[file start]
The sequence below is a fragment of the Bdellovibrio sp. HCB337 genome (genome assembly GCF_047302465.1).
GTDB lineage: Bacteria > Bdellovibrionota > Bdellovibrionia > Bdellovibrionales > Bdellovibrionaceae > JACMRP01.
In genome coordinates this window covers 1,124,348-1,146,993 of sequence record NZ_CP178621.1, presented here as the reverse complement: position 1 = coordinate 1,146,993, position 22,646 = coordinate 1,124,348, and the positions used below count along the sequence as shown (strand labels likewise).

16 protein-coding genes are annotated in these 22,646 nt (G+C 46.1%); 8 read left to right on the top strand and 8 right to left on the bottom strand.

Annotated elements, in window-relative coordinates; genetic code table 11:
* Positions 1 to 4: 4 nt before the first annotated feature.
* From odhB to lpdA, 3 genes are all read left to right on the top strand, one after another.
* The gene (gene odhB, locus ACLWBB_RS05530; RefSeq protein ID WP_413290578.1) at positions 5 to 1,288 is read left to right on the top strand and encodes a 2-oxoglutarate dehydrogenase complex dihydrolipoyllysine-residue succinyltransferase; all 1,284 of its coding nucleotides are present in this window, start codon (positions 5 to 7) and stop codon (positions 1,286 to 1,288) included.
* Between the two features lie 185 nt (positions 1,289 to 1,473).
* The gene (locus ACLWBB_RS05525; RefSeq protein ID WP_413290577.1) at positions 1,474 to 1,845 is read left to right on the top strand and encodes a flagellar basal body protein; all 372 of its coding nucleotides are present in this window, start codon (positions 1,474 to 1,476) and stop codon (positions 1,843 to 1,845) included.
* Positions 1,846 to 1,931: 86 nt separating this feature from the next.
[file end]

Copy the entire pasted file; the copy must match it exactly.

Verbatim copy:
The sequence below is a fragment of the Bdellovibrio sp. HCB337 genome (genome assembly GCF_047302465.1).
GTDB lineage: Bacteria > Bdellovibrionota > Bdellovibrionia > Bdellovibrionales > Bdellovibrionaceae > JACMRP01.
In genome coordinates this window covers 1,124,348-1,146,993 of sequence record NZ_CP178621.1, presented here as the reverse complement: position 1 = coordinate 1,146,993, position 22,646 = coordinate 1,124,348, and the positions used below count along the sequence as shown (strand labels likewise).

16 protein-coding genes are annotated in these 22,646 nt (G+C 46.1%); 8 read left to right on the top strand and 8 right to left on the bottom strand.

Annotated elements, in window-relative coordinates; genetic code table 11:
* Positions 1 to 4: 4 nt before the first annotated feature.
* From odhB to lpdA, 3 genes are all read left to right on the top strand, one after another.
* The gene (gene odhB, locus ACLWBB_RS05530; RefSeq protein ID WP_413290578.1) at positions 5 to 1,288 is read left to right on the top strand and encodes a 2-oxoglutarate dehydrogenase complex dihydrolipoyllysine-residue succinyltransferase; all 1,284 of its coding nucleotides are present in this window, start codon (positions 5 to 7) and stop codon (positions 1,286 to 1,288) included.
* Between the two features lie 185 nt (positions 1,289 to 1,473).
* The gene (locus ACLWBB_RS05525; RefSeq protein ID WP_413290577.1) at positions 1,474 to 1,845 is read left to right on the top strand and encodes a flagellar basal body protein; all 372 of its coding nucleotides are present in this window, start codon (positions 1,474 to 1,476) and stop codon (positions 1,843 to 1,845) included.
* Positions 1,846 to 1,931: 86 nt separating this feature from the next.